by Laurent Binet


Paperback, 327 pages, St Martins Pr, List Price: $16 | purchase


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Book Summary

Two Czechoslovakian partisans responsible for assassinating the "Butcher of Prague" — Reinhard Heydrich — escape from both the Nazis and recruitment by the British secret service.

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Critics' Lists: Summer 2012

Rich Reads: Historical Fiction Fit For A Queen

HHhH is a startling novel. For one thing, it's Laurent Binet's first, though you'd never know it, given the flawless, self-assured storytelling. On top of that, who would expect a postmodern exploration of the limits of historical fiction to be a page turner? But it is, absolutely, thanks to Binet's skill with his fascinating subject matter: the assassination of Himmler's brutal right-hand man, Reinhard Heydrich, by two Czechoslovakian resistance fighters, Jozef Gabcik and Jan

Madeline Miller

Note: Book excerpts are provided by the publisher and may contain language some find offensive.

Excerpt: HHhH



Gabcik—that's his name—really did exist. Lying alone on a little iron bed, did he hear, from outside, beyond the shutters of a darkened apartment, the unmistakable creaking of the Prague tramways? I want to believe so. I know Prague well, so I can imagine the tram's number (but perhaps it's changed?), its route, and the place where Gabcik waits, thinking and listening. We are at the corner of Vysehradsks and Trojicka. The number 18 tram (or the number 22) has stopped in front of the Botanical Gardens. We are, most important, in 1942. In The Book of Laughter and Forgetting, Milan Kundera implies that he feels a bit ashamed at having to name his characters. And although this shame is hardly perceptible in his novels, which are full of Tomases, Tominas, and Terezas, we can intuit the obvious meaning: what could be more vulgar than to arbitrarily give — from a childish desire for verisimilitude or, at best, mere convenience — an invented name to an invented character? In my opinion, Kundera should have gone further: what could be more vulgar than an invented character?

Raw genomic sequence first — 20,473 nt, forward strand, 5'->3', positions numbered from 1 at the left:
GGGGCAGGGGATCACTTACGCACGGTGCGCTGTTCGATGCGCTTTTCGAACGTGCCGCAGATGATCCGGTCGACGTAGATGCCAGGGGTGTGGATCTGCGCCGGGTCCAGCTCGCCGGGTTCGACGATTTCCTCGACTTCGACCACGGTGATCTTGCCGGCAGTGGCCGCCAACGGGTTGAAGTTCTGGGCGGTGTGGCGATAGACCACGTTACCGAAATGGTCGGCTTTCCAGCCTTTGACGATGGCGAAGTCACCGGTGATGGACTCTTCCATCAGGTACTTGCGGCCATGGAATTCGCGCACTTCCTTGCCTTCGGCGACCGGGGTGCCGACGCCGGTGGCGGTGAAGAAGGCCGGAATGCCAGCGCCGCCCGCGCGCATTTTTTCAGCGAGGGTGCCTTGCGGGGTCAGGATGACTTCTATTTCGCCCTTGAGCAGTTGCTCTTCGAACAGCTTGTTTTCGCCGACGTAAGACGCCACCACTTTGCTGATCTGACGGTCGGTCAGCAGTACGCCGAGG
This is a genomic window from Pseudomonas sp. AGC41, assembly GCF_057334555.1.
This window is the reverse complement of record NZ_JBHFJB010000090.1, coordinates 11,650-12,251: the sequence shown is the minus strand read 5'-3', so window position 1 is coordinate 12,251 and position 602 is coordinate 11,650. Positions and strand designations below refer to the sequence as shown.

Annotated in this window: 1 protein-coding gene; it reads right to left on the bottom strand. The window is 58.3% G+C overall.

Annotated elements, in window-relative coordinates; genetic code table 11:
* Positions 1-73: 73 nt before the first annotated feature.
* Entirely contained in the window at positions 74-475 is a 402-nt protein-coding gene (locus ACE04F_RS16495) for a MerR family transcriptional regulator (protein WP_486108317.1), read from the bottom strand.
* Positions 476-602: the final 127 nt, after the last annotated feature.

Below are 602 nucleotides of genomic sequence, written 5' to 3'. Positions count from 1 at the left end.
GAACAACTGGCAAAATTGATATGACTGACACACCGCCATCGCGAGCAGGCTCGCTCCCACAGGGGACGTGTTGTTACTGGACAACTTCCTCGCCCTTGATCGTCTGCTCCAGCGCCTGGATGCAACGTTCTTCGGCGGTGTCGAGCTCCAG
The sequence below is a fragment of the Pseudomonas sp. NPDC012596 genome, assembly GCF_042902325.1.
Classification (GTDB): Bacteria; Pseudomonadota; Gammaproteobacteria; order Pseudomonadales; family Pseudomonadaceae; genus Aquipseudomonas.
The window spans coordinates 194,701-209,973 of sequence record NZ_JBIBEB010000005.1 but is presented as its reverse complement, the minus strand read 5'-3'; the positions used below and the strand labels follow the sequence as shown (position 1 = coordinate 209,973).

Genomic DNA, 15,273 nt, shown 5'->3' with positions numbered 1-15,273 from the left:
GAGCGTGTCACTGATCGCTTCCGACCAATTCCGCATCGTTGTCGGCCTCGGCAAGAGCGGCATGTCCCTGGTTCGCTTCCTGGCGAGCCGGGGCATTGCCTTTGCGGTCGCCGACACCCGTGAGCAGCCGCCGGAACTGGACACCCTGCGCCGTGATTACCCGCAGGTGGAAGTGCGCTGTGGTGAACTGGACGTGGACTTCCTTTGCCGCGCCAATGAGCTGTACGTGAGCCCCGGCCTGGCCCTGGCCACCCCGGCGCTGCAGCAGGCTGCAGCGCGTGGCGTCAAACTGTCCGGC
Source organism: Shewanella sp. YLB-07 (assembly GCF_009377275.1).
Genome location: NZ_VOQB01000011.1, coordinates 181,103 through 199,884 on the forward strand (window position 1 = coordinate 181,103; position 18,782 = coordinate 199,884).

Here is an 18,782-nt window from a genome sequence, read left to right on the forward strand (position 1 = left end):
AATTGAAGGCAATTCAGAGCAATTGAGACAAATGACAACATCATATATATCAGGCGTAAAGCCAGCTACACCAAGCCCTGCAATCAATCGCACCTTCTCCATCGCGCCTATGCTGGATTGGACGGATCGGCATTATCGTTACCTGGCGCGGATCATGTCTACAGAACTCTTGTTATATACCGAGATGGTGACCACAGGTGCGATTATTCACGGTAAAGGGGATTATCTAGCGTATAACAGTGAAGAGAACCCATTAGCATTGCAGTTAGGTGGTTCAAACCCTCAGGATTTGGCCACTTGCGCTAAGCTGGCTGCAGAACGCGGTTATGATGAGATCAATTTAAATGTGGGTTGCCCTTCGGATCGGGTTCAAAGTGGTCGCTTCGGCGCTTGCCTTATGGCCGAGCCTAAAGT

So, Gabcik existed, and it was to this name that he answered (although not always). His story is as true as it is extraordinary. He and his comrades are, in my eyes, the authors of one of the greatest acts of resistance in human history, and without doubt the greatest of the Second World War. For a long time I have wanted to pay tribute to him. For a long time I have seen him, lying in his little room — shutters closed, window open — listening to the creak of the tram (going which way? I don't know) that stops outside the Botanical Gardens. But if I put this image on paper, as I'm sneakily doing now, that won't necessarily pay tribute to him. I am reducing this man to the ranks of a vulgar character and his actions to literature: an ignominious transformation, but what else can I do? I don't want to drag this vision around with me all my life without having tried, at least, to give it some substance. I just hope that, however bright and blinding the veneer of fiction that covers this fabulous story, you will still be able to see through it to the historical reality that lies behind.

Excerpted from HHhH by Laurent Binet. Copyright 2009 by Editions Grasset et Fasquelle. Translation copyright 2012 by Sam Taylor. Excerpted by permission of Farrar, Straus & Giroux.

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